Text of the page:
Page(s): 291 - 295
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    This paper presents tools that automate the creation of domain-specific complex programmable logic devices (CPLDs), targeted for systems-on-a-chip. By tailoring full-crossbar-based CPLDs to the domains that they support, we provide results that beat fixed reconfigurable architectures by 5.5times-11.8times on average in terms of area-delay product. We also create sparse-crossbar-based CPLD architectures, using a novel switch-smoothing algorithm that makes the crossbars amenable to layout. This algorithm reduced the wire jog pitch of our largest layout from 48 to just 3, allowing for a compact very-large-scale-integration layout. These sparse-crossbar-based CPLDs require just 0.37times the area and 0.30times the delay of our full-crossbar-based CPLDs. We also address the question of how best to add resources to a CPLD in order to support future, unknown circuits, concluding that the best strategy is to add 5% to the crossbar switch density and to provide additional programmable logic arrays of the same size found in the base architecture View full abstract»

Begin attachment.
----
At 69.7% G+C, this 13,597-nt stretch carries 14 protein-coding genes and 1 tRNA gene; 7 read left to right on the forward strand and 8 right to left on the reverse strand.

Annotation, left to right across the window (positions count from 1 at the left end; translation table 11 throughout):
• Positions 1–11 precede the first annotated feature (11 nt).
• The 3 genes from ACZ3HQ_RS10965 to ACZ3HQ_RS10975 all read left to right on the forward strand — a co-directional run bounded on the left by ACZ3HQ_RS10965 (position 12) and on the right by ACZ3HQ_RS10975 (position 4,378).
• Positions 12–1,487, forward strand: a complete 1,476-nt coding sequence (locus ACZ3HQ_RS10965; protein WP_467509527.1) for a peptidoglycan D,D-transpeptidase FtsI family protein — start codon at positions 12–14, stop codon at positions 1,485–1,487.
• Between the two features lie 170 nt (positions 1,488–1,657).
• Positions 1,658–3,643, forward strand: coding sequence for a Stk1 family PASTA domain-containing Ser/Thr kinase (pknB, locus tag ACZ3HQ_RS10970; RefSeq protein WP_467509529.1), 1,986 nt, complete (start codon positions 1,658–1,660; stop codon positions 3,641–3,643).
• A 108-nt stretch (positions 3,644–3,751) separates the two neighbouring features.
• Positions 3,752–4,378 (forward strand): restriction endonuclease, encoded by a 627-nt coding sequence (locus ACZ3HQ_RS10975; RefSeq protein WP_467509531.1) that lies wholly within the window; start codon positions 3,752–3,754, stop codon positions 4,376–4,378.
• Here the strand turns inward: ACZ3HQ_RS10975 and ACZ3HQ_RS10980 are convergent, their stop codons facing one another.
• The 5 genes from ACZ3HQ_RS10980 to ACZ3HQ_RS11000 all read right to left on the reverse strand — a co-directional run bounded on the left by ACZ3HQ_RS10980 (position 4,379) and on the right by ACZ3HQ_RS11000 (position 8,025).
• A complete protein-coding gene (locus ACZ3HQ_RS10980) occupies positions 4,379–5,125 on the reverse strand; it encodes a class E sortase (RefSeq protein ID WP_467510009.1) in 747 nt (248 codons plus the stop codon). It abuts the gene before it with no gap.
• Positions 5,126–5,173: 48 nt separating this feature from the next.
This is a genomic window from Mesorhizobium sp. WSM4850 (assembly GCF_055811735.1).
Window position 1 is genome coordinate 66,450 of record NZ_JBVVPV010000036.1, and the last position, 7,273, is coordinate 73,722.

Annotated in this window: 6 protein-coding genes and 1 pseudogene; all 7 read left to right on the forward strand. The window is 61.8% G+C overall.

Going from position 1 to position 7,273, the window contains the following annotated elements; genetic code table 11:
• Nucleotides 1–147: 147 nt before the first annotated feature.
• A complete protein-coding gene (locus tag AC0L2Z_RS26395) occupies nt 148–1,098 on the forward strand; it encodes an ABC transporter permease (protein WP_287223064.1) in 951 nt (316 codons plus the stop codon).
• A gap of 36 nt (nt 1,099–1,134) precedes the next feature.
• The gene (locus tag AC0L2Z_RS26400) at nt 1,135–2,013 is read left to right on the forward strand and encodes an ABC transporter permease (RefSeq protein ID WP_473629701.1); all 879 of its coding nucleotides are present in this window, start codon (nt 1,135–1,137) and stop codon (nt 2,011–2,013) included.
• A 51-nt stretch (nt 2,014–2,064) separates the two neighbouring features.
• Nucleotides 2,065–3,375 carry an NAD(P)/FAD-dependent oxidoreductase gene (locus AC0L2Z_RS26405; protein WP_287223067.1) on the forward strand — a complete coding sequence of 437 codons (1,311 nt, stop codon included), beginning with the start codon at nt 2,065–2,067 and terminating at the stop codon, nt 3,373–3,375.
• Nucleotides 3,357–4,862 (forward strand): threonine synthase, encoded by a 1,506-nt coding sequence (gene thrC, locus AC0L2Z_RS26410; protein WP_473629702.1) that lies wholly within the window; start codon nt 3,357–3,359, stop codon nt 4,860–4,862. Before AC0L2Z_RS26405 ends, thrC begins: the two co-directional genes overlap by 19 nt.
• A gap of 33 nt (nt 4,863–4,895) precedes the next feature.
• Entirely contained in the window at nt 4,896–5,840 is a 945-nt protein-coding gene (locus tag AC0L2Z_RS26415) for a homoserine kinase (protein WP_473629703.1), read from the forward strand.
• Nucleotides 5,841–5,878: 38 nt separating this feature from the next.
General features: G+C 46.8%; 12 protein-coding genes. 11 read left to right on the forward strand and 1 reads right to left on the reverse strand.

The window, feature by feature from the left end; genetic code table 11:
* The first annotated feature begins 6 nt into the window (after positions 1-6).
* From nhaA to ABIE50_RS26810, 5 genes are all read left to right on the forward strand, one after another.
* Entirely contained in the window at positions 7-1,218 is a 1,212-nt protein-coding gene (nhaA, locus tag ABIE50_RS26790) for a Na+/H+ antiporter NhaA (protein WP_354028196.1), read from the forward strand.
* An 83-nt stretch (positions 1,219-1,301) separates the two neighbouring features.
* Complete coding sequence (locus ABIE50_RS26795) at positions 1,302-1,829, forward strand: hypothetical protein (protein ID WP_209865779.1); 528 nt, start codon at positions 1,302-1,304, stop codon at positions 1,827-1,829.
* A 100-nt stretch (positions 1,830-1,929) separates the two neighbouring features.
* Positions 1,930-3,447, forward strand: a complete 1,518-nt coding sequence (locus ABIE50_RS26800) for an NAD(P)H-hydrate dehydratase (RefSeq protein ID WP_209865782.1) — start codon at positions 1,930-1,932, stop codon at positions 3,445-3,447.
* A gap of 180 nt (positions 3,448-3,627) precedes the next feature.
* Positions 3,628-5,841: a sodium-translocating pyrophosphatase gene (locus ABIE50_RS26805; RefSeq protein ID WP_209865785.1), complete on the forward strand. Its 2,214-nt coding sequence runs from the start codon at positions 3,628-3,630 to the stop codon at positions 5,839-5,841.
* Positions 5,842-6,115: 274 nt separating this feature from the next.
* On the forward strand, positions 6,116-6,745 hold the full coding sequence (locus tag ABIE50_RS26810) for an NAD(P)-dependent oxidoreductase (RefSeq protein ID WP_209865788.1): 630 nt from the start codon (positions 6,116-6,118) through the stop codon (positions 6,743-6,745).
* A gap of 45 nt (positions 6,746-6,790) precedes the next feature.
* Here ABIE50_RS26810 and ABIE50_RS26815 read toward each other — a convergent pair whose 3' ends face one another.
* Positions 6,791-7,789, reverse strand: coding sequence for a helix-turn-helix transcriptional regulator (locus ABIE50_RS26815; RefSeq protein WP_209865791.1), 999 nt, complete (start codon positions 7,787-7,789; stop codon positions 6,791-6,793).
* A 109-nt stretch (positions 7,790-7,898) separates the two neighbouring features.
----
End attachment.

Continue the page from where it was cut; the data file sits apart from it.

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  • A 90-nm Low-Power FPGA for Battery-Powered Applications

    Page(s): 296 - 300
    Save to Project icon | Request Permissions | Click to expandQuick Abstract | PDF file iconPDF (365 KB) |  | HTML iconHTML